1. BACKGROUND INFORMATION REGARDING AUSTRIA’S POPULATION .................... 9 1.1 Demographic data ........................................................................................................................... 9 1.2 Languages used informally, by Austria’s resident population ................................................ 10 1.3 Austria’s geographic position, and neighbouring countries .................................................... 11 2. BACKGROUND INFORMATION REGARDING AUSTRIA’S EDUCATION SYSTEM .....12 2.1 Institutional responsibilities and administration ....................................................................... 12 2.2 Educational opportunities in the Austrian system of education .............................................. 13 2.2.1 Pre-school education ................................................................................................................ 13 2.2.2 Compulsory schooling .............................................................................................................. 14 2.2.3 Post-compulsory schooling ...................................................................................................... 14 2.3 Tertiary education ......................................................................................................................... 15 2.4 Adult education ............................................................................................................................. 17 2.5 Initial training of teaching staff .................................................................................................... 17 2.5.1 Federal institutions for kindergarten pedagogy (Bundesanstalten für

     Kindergartenpädagogik, BAKIP) .............................................................................................. 17 2.5.2 Teacher training colleges (Pädagogische Akademien, PÄDAK) ............................................. 17 2.5.3 Universities ............................................................................................................................... 18 2.5.4 Adult education ......................................................................................................................... 18 3. INFORMATION ON AUSTRIAN LANGUAGE POLICY ...................................................19 3.1 Laws and regulations governing languages .............................................................................. 19 3.1.1 German is the official language of the Republic of Austria ...................................................... 19 3.1.2 Austrian nationality law and Integrationsvereinbarung („integration agreement„) .................... 19 3.1.3 Status and support of regional and minority languages ........................................................... 20 3.2 Language policy: developments, main documents and institutional bodies in Austria ....... 23 Language Education Policy Profile: Country Report Austria 3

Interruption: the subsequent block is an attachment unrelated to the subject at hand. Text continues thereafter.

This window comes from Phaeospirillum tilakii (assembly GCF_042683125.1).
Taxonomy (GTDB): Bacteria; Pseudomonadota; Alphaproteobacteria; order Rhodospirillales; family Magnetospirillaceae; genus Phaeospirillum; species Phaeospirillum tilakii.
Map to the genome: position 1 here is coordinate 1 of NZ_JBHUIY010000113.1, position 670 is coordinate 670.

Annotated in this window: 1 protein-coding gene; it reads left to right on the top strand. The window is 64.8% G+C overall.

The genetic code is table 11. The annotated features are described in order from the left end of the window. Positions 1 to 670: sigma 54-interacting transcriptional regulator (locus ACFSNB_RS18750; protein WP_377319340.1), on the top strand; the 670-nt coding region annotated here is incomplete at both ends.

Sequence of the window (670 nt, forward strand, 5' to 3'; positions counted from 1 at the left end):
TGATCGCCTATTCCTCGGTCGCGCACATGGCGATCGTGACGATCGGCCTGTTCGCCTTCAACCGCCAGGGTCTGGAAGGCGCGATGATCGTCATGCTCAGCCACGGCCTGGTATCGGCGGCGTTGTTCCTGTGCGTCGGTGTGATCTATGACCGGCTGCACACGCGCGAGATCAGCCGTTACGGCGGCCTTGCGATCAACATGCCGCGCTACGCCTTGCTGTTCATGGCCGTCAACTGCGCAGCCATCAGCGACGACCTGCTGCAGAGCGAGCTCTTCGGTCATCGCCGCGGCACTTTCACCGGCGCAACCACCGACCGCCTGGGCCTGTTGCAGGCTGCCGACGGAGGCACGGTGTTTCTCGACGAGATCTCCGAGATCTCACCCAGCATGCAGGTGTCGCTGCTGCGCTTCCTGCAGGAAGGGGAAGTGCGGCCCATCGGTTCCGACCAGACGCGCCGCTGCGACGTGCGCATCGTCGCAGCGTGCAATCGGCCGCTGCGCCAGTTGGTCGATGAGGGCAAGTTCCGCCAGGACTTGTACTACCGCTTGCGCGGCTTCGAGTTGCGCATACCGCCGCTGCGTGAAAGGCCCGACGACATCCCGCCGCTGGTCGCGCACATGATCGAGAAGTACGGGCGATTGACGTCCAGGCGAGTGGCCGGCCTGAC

4. LANGUAGE LEARNING AND HOW IT IS ORGANISED IN THE AUSTRIAN

     EDUCATIONSYSTEM .....................................................................................................27 4.1 Chief language policy regulations ............................................................................................... 27 4.1.1 German is the language of instruction and a school subject.................................................... 27 4.1.2 German and the status of „regular„ and „irregular„ pupils.......................................................... 28 4.2 Mother tongue teaching in migrants’ languages ....................................................................... 29 4.3 Minority languages as languages of instruction ........................................................................ 30 4.3.1 Österreichische Gebärdensprache (ÖGS): Austrian Sign Language ...................................... 30 4.3.2 Languages of Austria‟s autochthonous minorities .................................................................... 31 4.4 Modern foreign language teaching .............................................................................................. 33 4.4.1 Pre-school foreign language teaching and the choice of languages ....................................... 33 4.4.2 The organisation of foreign language teaching at Austria‟s schools Primary education .......... 34 4.4.3 Languages chosen as modern foreign languages at Austrian schools .................................... 39 4.4.4 The organisation of modern foreign language teaching in the post-secondary and tertiary